Published in 2011 by W. W. Norton & Company, Beneath the Lion’s Gaze – Maaza Mengiste’s debut novel – is about the Ethiopian revolution which begun in 1974, during the last days of Emperor Haile Selassie’s long rule. At the time, Haile Selassie’s government had lost public confidence following a famine in Wello province. The story begins as a young man lies on the operating table with a bullet in his back. He is a student protestor, among the many that are involved in the uprising to throw Selassie out of power.
The attending physician, Hailu, has two sons, one of whom is almost the same age as this patient. His young son, Dawit is a student and has joined the revolting groups. His older son, Yonas is a history professor with a wife and daughter, and he shares his father’s contempt for the burning, looting, and the increasingly violent rallies that have characterized the revolt. Hialu, thinks
“it is a passing phase……………..do these children think they can take down a monarchy……? Do they think all they have to do is raise a few signs and the world will change? That their ideas can stop bullets?’
This is what dominates the first chapters of the book, the emperor’s fast spiral to downfall, but the author manages to weave in the physician’s wife long hospitalization due to congestive heart failure, a fatal injury that almost claims Yonas’ daughter and the friendship between Dawit and Mickey, the son of a poor neighbor. Alternating with these sections are moving passages seen from the emperor’s view during his imprisonment, with only his pet lions ( the conquering lion of Judah was a symbol of Ethiopian monarchy) for company-
“soldiers were posted outside his door, which was locked in triplicate and then chained. Their fear of him was heartbreaking, compounding his loneliness and the largeness of this empty space was trapped inside. They walked backwards into the room whenever they escorted his old servant inside with food, doubly armed……… they scurried out as quickly as they could…………….the mournful whimpers of his old lion, Tojo lulled him to sleep and he tried to make himself forget the garden just outside his window which he was no longer allowed to walk in. Under the weight of this solitude, all of the emperor’s hours, minutes and seconds blurred and ran together like a slow dying river’.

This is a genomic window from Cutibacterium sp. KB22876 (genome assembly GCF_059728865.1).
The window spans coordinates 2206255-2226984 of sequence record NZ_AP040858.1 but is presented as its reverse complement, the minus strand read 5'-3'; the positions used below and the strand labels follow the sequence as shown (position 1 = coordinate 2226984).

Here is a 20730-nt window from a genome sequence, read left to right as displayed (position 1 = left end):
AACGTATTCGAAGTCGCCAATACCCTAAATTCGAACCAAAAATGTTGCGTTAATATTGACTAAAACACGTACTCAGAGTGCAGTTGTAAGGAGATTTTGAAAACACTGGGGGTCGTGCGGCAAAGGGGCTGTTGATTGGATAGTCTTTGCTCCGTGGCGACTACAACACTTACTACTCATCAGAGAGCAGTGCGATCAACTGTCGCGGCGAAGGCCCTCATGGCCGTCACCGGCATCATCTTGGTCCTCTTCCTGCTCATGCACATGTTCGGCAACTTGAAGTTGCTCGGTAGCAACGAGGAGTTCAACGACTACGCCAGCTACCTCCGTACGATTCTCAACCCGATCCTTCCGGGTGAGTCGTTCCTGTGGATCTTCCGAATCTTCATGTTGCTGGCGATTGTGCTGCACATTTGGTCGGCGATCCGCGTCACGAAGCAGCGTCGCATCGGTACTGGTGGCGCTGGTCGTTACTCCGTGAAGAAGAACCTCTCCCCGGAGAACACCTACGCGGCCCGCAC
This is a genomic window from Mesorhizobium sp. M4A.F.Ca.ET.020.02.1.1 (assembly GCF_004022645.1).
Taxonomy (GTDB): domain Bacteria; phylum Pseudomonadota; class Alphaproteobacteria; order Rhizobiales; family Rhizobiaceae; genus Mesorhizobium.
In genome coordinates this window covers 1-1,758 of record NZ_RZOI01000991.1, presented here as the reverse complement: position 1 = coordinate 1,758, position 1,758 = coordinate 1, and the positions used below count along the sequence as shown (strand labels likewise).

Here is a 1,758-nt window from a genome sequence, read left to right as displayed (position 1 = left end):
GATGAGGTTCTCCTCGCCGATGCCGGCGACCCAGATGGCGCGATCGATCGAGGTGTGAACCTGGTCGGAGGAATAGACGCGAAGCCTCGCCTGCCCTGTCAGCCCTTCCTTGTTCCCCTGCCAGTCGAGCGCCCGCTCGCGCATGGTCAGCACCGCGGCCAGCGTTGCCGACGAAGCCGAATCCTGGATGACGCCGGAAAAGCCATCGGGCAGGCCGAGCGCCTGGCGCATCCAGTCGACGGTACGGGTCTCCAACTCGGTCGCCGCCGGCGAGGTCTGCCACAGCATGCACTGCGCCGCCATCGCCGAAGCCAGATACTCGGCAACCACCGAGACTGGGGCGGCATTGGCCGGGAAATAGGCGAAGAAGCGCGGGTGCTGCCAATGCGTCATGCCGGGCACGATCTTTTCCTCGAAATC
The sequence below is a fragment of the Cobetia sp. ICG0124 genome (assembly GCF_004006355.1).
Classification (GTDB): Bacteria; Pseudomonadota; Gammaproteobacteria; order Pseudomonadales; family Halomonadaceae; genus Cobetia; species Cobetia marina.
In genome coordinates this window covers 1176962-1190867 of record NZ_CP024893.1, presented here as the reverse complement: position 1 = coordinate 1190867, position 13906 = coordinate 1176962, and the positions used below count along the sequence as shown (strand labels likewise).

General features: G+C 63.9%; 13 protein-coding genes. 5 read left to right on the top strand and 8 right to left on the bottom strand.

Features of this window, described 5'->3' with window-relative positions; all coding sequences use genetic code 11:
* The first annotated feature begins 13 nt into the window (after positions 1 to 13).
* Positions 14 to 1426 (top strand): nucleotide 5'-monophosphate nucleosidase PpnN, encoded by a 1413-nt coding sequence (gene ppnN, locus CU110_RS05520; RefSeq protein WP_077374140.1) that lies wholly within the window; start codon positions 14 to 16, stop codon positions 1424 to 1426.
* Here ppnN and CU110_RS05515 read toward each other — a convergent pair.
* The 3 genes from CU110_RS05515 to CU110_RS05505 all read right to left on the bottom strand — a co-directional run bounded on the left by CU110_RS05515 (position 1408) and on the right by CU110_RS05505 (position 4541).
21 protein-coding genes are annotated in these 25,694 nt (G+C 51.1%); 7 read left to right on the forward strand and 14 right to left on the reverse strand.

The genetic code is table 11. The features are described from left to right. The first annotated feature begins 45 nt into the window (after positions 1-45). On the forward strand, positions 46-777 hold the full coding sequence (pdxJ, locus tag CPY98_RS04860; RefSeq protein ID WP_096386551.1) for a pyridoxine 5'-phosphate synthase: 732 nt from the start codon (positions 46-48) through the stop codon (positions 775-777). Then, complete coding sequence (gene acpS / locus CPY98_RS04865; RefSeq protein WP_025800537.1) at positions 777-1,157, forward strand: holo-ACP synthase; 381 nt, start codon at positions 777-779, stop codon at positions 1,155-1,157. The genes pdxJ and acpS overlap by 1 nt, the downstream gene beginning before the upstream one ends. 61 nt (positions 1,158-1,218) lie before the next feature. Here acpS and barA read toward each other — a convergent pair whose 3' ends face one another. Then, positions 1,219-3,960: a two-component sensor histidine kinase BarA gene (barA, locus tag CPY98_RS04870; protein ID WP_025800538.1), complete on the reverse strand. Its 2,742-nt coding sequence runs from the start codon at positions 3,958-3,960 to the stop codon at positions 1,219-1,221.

After the emperor’s death (he smothered to death with a pillow), the novelist turns her attention to life under the Derg government ( Marxixst military confederation). Instead of the positive change the people had rebelled for, what comes is an era of terror in which many people lose their lives. The scenes here are heartbreaking, as a series of atrocities seem to go and on, and are glimpsed through the doctor’s family. The author shows what a confusing time it was, as one character says of the chaos “when the Italians were here, at least you could tell who the enemy was…” Maaza makes it clear that the revolution changed everyone, the Derg turned against the people, the permanent state of living in fear crippled everyone. The suffering is tangible and does not spare the Hailu family either.
When Hailu is jailed, the tension between his two sons exacerbates; “selfish and irresponsible’, Yonas says of Dawit, and Dawit shouts back “obedient as a trained dog”. But in the end, it is very evident that they were wrong about each other, and what had driven them apart brings them closer to keep the family together. I enjoyed reading the book, and one can’t help but feel empathy for the anguished characters portrayed in the story.
Maaza Mengiste is an Ethiopian writer, born in Addis Ababa, but her family fled the country during the revolution when she was just four years old. She currently stays in New York, and has an MFA in creative writing from New York University. The novel was the Fiction runner up in the 2011 Dayton Literary Peace Prize.